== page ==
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Is It Time to Sell Ford?

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Is it time to sell the turnaround story of the decade?

The stock of iconic automaker Ford (NYSE: F  ) has been very good to shareholders who bought during the dark days of late 2008 or early 2009. As the company has gone from massive losses to impressive profits, the stock has followed right along, rising from a low below $3 to a high near $19 not so long ago.

But since Ford missed earnings expectations in January, that stock-price trend has taken a decidedly downward turn, thanks to a sluggish economy, rising gas prices, and a sense that the company's lead over key rivals might be shrinking. Although the company's first-quarter results were very strong, its announcement on June 15 that second-quarter profits would probably come in below analysts' expectations added more selling pressure to a stock that had been meandering downward for weeks. Add in the latest from J.D. Power, which showed the Ford brand plummeting to 23rd place in its influential Initial Quality ratings, and it's hard not to be concerned.

Ford's share price has recovered a bit in recent days, but it's still below $14 as I write this. Is it finally time to think about selling?

Profits under pressure
Ford's latest guidance wasn't really much of a surprise. As controller Robert Shanks noted in that June 15 presentation, Ford management had previously said it expected second-quarter earnings to be about the same as those in the most recent quarter, and that second-half earnings would probably be lower than those in the first six months of 2011.

Why? Part of it is simply the seasonal rhythm of the auto business. New models tend to be introduced late in the year, and that's when spending for things like marketing and production-line retooling happens. As any Ford (or General Motors (NYSE: GM  ) ) executive will tell you, that leads to a predictable cycle: Strong profits early in the year, smaller ones later on.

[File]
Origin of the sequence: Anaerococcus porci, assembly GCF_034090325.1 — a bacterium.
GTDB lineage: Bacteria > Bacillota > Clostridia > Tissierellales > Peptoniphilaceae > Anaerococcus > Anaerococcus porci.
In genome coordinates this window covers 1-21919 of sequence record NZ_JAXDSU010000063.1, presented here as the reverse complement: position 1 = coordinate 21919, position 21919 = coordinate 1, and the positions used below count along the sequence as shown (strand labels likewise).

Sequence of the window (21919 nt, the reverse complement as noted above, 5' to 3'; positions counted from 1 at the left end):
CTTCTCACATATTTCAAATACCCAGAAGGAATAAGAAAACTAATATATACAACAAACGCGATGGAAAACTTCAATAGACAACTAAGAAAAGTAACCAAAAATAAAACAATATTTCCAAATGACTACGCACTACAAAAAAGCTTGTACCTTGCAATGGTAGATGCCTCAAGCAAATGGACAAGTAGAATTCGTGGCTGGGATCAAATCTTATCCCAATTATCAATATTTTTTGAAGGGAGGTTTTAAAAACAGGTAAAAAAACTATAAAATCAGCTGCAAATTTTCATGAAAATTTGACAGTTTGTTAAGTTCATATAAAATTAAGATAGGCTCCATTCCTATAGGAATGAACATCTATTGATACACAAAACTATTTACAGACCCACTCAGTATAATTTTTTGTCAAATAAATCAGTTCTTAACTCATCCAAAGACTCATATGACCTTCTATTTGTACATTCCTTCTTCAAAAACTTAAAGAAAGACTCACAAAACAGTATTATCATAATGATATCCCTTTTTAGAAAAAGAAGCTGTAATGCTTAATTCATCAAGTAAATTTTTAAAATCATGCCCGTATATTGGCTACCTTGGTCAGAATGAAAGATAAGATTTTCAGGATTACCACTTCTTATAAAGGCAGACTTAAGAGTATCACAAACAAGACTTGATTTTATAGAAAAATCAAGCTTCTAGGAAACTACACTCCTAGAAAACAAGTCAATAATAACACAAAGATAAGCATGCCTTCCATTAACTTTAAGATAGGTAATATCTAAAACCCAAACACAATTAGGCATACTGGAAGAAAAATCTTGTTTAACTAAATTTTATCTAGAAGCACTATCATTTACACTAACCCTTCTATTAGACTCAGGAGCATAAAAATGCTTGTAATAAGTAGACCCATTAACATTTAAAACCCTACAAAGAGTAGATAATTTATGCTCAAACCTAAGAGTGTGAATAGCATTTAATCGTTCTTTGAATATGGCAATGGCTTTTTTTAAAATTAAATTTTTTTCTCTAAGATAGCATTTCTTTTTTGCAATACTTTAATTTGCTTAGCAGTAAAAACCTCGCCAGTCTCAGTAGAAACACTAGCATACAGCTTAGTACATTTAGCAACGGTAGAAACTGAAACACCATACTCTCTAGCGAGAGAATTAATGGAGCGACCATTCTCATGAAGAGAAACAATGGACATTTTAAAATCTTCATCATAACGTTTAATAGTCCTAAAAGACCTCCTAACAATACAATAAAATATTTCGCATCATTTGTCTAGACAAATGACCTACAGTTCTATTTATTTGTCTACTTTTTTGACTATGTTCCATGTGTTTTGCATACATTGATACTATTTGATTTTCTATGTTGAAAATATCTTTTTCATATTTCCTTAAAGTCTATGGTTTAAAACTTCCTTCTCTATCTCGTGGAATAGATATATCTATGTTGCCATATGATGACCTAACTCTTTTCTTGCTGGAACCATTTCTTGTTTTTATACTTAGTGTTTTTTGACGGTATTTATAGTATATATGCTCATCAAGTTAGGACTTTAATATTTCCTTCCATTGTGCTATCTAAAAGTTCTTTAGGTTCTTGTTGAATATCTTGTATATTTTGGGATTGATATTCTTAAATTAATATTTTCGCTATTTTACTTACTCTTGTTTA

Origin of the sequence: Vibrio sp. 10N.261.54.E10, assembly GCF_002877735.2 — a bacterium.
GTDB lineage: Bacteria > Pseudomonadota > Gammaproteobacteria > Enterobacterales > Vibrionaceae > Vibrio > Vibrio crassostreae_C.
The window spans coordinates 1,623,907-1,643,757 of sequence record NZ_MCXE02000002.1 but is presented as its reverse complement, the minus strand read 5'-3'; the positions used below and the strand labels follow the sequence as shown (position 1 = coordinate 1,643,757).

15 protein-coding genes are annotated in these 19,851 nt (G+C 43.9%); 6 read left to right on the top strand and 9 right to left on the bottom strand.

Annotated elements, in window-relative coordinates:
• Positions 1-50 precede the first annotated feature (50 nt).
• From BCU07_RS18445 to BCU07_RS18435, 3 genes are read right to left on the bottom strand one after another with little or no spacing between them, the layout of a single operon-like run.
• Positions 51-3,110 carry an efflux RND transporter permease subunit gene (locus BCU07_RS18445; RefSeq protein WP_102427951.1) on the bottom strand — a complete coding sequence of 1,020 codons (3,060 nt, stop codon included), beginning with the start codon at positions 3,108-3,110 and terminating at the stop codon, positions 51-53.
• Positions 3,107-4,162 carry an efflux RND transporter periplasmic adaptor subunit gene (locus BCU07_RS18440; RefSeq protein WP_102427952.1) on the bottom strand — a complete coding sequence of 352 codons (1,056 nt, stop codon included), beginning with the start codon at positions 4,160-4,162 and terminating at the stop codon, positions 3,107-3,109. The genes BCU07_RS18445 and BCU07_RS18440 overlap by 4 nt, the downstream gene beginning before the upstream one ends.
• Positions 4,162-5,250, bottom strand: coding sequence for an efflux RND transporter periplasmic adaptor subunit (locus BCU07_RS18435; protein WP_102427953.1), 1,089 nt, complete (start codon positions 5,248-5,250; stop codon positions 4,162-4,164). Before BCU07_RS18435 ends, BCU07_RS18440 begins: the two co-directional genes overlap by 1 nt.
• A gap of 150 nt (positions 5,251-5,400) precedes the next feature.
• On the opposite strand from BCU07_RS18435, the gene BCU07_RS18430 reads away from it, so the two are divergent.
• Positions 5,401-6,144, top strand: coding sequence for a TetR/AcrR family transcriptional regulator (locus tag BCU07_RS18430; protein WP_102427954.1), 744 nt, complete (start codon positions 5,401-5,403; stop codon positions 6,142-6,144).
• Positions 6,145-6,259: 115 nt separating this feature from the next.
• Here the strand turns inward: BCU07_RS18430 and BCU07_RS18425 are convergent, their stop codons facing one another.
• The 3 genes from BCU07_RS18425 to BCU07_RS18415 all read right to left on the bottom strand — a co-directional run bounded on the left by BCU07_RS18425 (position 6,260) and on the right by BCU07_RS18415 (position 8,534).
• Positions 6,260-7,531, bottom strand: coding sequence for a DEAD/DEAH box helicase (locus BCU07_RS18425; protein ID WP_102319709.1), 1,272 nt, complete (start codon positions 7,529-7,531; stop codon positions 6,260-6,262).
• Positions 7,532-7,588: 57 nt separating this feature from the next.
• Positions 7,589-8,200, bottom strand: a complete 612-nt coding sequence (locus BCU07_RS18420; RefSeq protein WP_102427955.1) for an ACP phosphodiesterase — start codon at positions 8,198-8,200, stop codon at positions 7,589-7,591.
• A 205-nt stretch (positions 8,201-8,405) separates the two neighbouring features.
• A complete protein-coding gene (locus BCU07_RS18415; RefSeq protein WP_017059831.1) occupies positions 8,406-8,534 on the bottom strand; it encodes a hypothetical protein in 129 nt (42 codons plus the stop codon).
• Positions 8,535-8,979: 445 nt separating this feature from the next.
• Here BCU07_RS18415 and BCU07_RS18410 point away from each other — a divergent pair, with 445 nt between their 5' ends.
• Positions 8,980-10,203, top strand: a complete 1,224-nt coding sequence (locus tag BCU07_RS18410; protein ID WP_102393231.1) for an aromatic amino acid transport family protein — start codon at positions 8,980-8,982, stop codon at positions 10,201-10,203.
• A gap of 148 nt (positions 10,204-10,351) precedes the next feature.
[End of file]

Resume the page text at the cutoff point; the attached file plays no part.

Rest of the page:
So why the stock slump? Maybe it's just a return to normal: At some point, investors were bound to stop seeing the company as a feel-good turnaround around story and instead start to view it as it had been viewed for decades: as a cyclical industrial giant in an intensely competitive, low-margin business.

Ford's share price still has some room to grow to get to the kind of valuation it sported in the pre-bad old days, when its price-to-earnings ratio tended to hang around 10 or so (it's a bit below 8 at the moment) during good times. Assuming the economic recovery doesn't fade, I expect that a return to that kind of multiple will come as the company continues to reduce its debt and move toward the reinstatement of its dividend -- if Ford's business fundamentals remain strong.

But will they?

Worries about quality
Ford has been widely praised for its improved quality in recent years, with several of its cars and trucks outdoing rivals Toyota (NYSE: TM  ) and Honda (NYSE: HMC  ) in reliability surveys by Consumer Reports and others. That improved quality reputation has been a big driver of Ford's sales gains, particularly in the U.S. market.

And that's why the recent ding from J.D. Power should have raised the eyebrows of Ford investors. According to reports, the complaints in J.D. Power's survey focused on problems with the latest iteration of Ford's vaunted Sync feature, the do-everything "infotainment" system developed in conjunction with Microsoft (Nasdaq: MSFT  ) and Sony (NYSE: SNE  ) .

Sync has been a big sales driver for Ford, with the company saying last year that Sync was "critical or important to their decision to purchase" for 32% of customers surveyed. The popularity of Sync, which is a high-profit option on nearly all Ford models, has also had a lot to do with Ford's impressive per-vehicle profits in the past few years.